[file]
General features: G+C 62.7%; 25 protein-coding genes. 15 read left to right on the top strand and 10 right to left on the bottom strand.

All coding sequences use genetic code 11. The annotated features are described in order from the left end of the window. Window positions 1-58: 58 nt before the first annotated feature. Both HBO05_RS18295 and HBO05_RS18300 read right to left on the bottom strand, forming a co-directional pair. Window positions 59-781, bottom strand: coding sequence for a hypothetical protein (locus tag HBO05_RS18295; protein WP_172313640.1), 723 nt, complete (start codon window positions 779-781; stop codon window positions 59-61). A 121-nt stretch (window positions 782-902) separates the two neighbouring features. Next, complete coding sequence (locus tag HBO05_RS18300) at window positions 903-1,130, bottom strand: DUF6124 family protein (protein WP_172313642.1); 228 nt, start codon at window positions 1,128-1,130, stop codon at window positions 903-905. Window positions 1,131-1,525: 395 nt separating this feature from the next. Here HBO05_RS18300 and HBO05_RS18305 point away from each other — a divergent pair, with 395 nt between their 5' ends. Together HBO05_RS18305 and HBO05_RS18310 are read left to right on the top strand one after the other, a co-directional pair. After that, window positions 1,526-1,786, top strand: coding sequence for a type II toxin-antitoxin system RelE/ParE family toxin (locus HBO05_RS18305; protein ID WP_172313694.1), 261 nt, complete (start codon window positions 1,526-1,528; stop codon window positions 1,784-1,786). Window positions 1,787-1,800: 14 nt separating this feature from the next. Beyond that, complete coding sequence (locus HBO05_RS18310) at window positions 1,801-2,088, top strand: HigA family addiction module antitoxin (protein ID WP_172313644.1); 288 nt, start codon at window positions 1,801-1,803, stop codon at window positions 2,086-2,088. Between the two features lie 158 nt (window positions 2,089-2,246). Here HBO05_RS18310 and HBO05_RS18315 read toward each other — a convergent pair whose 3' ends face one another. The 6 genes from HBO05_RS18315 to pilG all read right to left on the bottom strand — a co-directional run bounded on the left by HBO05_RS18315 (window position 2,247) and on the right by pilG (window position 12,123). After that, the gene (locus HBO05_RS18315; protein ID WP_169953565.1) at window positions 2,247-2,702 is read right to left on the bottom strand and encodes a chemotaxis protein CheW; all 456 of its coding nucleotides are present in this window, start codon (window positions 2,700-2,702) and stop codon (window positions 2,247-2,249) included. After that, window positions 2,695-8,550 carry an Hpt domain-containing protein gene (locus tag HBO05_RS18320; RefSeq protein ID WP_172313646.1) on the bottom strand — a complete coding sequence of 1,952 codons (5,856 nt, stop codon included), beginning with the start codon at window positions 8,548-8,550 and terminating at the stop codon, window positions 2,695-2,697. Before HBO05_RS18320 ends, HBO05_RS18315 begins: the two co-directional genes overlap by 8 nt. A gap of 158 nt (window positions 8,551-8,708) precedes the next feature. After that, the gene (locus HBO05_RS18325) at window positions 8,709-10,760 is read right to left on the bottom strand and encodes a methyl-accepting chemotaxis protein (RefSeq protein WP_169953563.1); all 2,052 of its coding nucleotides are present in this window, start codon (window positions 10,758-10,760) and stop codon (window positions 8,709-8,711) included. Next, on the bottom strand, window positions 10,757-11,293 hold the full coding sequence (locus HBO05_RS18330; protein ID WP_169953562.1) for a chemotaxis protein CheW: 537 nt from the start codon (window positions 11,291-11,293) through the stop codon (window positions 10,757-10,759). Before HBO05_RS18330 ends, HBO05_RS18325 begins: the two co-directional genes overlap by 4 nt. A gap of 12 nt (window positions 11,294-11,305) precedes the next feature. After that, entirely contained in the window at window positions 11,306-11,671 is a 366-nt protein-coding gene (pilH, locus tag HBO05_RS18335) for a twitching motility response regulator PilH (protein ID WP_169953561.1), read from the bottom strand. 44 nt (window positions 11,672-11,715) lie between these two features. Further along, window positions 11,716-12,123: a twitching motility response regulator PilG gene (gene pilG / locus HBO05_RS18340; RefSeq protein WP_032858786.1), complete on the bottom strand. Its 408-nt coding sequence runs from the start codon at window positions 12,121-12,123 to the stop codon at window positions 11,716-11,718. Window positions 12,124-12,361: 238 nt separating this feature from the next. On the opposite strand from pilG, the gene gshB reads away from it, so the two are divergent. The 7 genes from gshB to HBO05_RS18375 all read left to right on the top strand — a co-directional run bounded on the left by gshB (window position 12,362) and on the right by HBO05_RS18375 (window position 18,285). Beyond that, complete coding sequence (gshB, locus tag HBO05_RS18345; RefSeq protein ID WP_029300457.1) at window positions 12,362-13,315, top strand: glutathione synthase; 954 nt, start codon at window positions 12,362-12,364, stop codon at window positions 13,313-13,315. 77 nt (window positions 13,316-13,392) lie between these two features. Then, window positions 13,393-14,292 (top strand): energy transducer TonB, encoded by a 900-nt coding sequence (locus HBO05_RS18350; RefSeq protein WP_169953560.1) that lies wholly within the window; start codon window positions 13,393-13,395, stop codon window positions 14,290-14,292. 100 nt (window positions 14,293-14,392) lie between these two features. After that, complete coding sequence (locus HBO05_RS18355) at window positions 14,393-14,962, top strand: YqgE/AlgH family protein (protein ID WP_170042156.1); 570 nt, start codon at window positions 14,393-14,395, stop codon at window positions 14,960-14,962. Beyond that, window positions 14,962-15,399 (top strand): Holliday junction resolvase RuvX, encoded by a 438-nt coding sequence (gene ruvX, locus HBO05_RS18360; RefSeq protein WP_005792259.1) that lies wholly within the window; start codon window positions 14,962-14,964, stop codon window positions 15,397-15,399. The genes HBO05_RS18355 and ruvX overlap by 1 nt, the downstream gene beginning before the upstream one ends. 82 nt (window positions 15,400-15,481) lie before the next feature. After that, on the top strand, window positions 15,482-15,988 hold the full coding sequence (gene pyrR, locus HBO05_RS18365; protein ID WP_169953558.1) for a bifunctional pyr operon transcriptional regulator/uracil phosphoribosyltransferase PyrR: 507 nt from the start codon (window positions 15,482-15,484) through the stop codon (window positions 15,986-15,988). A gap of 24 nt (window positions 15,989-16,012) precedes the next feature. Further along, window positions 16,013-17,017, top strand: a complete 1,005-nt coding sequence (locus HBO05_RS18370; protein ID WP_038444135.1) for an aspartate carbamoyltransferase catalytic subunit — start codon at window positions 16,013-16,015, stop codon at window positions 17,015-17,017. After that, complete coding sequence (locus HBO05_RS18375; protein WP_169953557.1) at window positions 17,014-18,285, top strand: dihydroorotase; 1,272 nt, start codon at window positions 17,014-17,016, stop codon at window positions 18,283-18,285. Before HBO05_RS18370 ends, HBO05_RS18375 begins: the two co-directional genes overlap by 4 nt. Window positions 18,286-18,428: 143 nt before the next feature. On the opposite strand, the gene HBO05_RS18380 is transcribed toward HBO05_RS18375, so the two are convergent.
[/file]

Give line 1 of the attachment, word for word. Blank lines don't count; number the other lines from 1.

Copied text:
General features: G+C 62.7%; 25 protein-coding genes. 15 read left to right on the top strand and 10 right to left on the bottom strand.